“Technologies like renewables have their limits,” says Markus Muller. “The real potential for a sustainable global economy lies in using the wonders of nature to help rectify the planet.”

As has been previously discussed, a fundamental issue underpinning climate change is that the current economic system does not recognise nature as capital. We use and degrade nature freely. But we can go further than that, and say that putting nature at centre stage and appreciating the ecosystem services that it can deliver, would significantly help us counter climate change.

A man in a black suit and white shirt wearing glasses

Markus Müller

It is easy to believe that technology, correctly implemented, will be enough to combat climate change. And it is true that technological transformation, moving away from fossil fuel based production chains towards more electric and alternative energy based production chains, will support the reduction in CO2 emissions and in mitigating the climate change problem. But, if we wanted to electrify the entire world so that everything is based on renewable energy, it would require a vast amount of commodities that we currently do not have. Current estimates suggest we would need 500% of the commodities we already use today. And the extraction of these commodities will harm nature as well. So, technology has natural limits in its ability of adapting to a future counteracting climate change.

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We need the help of nature.

Nature based solutions (NBS) are one of the most important ingredients here. As defined by the IUCN, they leverage nature and the power of healthy ecosystems, to protect people, optimise infrastructure and safeguard a stable and biodiverse future.

Their potential is massive. One exciting aspect is that they can include local communities, especially in the global south, which are currently excluded from global developments. NBS produce societal benefits in a fair and equitable way, in a manner which promotes transparency and broad participation. They also maintain biological and cultural diversity, as well as the ability of ecosystems to evolve over time.

a brown coral under the blue sea

Photo by Francesco Ungaro

The IUCN have estimated that NBS have the potential to reduce roughly 10-18 gigatonnes of CO2 emissions each year (by 2050). This would be a major contribution to reducing CO2 emissions. And NBS also mean the reinvigoration of nature, which will further increase the climate mitigation benefit, including in such crucial areas as the resilience of the coastline.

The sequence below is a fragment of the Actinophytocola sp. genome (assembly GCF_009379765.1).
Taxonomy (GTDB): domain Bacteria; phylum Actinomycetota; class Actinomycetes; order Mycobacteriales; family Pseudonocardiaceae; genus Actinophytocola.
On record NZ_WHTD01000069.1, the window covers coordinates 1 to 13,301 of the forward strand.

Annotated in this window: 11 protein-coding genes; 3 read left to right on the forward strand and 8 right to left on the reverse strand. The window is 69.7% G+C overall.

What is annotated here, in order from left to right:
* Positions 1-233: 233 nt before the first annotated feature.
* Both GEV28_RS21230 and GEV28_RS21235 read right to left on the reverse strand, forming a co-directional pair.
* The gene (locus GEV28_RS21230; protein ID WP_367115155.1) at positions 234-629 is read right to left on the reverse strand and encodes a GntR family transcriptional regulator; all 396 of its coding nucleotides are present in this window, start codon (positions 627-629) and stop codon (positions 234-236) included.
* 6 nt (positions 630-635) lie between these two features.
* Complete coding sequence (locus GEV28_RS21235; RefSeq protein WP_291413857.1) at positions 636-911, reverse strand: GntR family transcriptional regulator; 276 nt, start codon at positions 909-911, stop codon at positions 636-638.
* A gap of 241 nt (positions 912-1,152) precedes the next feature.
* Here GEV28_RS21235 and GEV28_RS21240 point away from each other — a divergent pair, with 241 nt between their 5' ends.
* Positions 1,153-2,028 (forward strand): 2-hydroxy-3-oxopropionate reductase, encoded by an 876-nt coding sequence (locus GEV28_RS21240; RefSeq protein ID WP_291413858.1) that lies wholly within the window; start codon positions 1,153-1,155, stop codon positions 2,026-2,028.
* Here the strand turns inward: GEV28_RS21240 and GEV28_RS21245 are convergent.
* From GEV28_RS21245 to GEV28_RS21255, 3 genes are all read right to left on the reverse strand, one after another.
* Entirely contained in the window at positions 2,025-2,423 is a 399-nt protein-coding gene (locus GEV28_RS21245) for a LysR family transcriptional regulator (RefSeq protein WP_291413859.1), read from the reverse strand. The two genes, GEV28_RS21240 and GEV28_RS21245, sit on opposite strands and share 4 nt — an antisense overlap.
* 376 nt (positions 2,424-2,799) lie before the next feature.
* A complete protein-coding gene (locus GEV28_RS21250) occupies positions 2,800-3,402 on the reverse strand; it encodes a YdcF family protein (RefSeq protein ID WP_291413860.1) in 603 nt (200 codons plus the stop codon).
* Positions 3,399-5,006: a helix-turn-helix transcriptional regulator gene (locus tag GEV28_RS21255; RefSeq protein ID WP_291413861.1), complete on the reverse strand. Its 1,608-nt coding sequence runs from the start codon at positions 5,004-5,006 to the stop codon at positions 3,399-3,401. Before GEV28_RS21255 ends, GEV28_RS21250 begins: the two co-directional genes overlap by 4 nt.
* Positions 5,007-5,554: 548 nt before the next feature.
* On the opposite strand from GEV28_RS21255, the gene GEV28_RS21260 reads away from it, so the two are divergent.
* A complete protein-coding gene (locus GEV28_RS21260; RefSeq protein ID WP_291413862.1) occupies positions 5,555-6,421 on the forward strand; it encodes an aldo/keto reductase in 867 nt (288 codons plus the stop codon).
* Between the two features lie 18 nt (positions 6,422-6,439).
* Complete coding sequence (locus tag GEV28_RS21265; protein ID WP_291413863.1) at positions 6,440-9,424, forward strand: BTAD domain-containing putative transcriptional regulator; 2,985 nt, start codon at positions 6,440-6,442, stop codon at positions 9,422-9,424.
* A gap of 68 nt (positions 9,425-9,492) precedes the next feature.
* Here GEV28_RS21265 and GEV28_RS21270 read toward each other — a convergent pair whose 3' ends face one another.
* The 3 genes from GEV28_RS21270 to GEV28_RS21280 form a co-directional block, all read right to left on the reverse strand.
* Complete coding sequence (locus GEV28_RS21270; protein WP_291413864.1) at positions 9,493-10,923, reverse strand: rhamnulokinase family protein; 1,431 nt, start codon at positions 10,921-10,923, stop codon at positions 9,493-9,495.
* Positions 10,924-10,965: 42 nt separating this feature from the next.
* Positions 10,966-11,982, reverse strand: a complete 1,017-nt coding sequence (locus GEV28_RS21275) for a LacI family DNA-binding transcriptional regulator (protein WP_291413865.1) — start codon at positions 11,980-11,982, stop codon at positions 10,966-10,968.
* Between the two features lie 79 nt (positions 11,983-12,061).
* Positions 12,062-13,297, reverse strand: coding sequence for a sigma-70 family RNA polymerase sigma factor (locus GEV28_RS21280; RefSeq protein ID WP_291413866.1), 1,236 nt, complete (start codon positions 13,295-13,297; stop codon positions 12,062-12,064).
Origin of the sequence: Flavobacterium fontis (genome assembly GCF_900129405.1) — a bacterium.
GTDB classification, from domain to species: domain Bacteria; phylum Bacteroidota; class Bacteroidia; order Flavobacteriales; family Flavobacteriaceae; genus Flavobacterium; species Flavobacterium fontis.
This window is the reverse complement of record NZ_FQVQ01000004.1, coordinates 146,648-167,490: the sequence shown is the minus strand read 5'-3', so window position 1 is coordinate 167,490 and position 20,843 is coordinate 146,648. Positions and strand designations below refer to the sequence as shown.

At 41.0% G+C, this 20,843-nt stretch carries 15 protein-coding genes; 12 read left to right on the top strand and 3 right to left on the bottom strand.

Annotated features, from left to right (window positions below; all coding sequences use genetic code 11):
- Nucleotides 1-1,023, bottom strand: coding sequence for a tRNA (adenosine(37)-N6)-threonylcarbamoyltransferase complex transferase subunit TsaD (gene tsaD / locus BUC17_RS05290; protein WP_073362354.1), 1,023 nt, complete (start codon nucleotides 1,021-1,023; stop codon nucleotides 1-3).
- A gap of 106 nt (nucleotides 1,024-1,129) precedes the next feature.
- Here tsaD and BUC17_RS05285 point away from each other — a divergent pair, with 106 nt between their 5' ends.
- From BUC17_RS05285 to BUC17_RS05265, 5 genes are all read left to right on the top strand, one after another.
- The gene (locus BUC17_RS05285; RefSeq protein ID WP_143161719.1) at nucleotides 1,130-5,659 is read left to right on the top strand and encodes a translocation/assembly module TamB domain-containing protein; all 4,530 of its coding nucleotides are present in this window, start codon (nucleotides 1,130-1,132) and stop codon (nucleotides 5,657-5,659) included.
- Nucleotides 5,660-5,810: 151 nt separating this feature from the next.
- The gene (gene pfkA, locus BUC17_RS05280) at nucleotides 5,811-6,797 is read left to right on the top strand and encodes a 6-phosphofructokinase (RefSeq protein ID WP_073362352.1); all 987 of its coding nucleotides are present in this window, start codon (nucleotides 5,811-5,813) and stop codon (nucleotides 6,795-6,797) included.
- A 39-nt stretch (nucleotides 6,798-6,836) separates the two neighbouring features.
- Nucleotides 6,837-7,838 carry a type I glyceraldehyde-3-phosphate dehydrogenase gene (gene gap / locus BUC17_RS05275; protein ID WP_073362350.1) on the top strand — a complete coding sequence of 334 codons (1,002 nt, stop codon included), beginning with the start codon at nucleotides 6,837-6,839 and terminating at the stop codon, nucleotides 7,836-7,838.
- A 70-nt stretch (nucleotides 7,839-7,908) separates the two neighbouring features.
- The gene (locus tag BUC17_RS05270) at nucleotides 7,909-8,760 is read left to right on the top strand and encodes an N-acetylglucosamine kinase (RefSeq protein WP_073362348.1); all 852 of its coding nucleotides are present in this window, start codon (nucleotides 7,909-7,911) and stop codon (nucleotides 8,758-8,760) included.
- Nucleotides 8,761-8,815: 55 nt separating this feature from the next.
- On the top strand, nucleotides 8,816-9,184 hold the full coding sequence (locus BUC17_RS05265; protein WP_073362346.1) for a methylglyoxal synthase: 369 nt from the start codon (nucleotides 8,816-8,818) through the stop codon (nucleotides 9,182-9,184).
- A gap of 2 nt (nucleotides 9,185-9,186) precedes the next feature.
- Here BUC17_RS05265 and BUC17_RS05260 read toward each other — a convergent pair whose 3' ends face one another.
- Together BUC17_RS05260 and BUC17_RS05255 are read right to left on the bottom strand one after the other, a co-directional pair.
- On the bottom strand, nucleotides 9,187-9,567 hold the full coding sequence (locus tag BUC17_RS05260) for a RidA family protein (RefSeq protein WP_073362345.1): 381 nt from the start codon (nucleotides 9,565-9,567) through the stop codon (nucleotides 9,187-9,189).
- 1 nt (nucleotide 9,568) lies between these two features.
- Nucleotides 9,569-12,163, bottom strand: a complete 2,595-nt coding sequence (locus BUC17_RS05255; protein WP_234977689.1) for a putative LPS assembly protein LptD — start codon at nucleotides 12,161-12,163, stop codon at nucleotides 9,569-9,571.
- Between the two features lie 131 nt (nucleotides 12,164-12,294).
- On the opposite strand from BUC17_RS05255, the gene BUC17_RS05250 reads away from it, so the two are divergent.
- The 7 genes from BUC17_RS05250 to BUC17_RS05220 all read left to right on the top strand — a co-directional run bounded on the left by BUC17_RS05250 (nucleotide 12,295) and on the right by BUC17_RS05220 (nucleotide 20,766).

One discussion in the global market is how to use NBS for carbon credit trading. NBS are one of the carbon sinks and these credits can be traded by companies not just to offset their C02 emissions, but also to steer those companies, via these carbon credit markets, to reduce their greenhouse gas emissions.

And there are other potential benefits. In the ocean, if we put some areas under protection because of NBS, the fish stock will be very likely to recover. The fish stock will swim around, outside the protected area, which could benefit sustainable fisheries also outside such areas; scientists having found that this led to an increase in output. So NBS have multiple potential benefits to the entire planet.

Read more: Markus Müller On Natural Capital

As another example, a healthy coral reef absorbs 97% of the energy of a wave. And this speaks to the further economic potential of NBS. New jobs, for example. We have forest rangers, so why not have coral rangers or gardeners?

green mangroves in a green river

Photo by Vishwasa Navada

In fact, they already have coral gardeners in Tahiti, where they are a source of labour on this breakwater. Creating a coral reef produces environmental and biodiversity benefits, creates labour, and can generate a profit.

There is however, a challenge: complacency and the rebound effect. We know this from countries where recycling has become a tool for reducing plastic waste, but the high recycling ability of a country (Germany is a good example) leads to more plastic production. Therefore believing that NBS will do the trick and lead to absorption should not lead us to think that we can emit further CO2. NBS will only ever work while we are reducing CO2 emissions at the same time. The priority is to reduce CO2 emissions while using the ability of NBS for absorbing CO2 as a mitigation strategy.

Markus Müller is Global Head of the Chief Investment Office at Deutsche Bank’s International Private Bank

Find out more: deutschewealth.com/esg